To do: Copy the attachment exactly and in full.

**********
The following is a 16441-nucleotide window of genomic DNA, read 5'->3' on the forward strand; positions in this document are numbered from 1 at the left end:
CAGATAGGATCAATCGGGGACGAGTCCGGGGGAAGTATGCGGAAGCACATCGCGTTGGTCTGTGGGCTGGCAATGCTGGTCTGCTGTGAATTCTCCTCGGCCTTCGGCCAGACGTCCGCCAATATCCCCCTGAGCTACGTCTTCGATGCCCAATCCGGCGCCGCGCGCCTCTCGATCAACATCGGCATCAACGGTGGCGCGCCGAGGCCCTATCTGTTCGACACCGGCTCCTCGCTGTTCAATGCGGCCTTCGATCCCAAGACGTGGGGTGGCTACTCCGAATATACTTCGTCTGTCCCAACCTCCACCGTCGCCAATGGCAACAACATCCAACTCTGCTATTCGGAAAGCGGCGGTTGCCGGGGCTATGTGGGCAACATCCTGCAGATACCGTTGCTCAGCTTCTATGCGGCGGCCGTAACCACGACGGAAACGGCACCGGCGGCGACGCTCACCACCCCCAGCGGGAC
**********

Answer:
The following is a 16441-nucleotide window of genomic DNA, read 5'->3' on the forward strand; positions in this document are numbered from 1 at the left end:
CAGATAGGATCAATCGGGGACGAGTCCGGGGGAAGTATGCGGAAGCACATCGCGTTGGTCTGTGGGCTGGCAATGCTGGTCTGCTGTGAATTCTCCTCGGCCTTCGGCCAGACGTCCGCCAATATCCCCCTGAGCTACGTCTTCGATGCCCAATCCGGCGCCGCGCGCCTCTCGATCAACATCGGCATCAACGGTGGCGCGCCGAGGCCCTATCTGTTCGACACCGGCTCCTCGCTGTTCAATGCGGCCTTCGATCCCAAGACGTGGGGTGGCTACTCCGAATATACTTCGTCTGTCCCAACCTCCACCGTCGCCAATGGCAACAACATCCAACTCTGCTATTCGGAAAGCGGCGGTTGCCGGGGCTATGTGGGCAACATCCTGCAGATACCGTTGCTCAGCTTCTATGCGGCGGCCGTAACCACGACGGAAACGGCACCGGCGGCGACGCTCACCACCCCCAGCGGGAC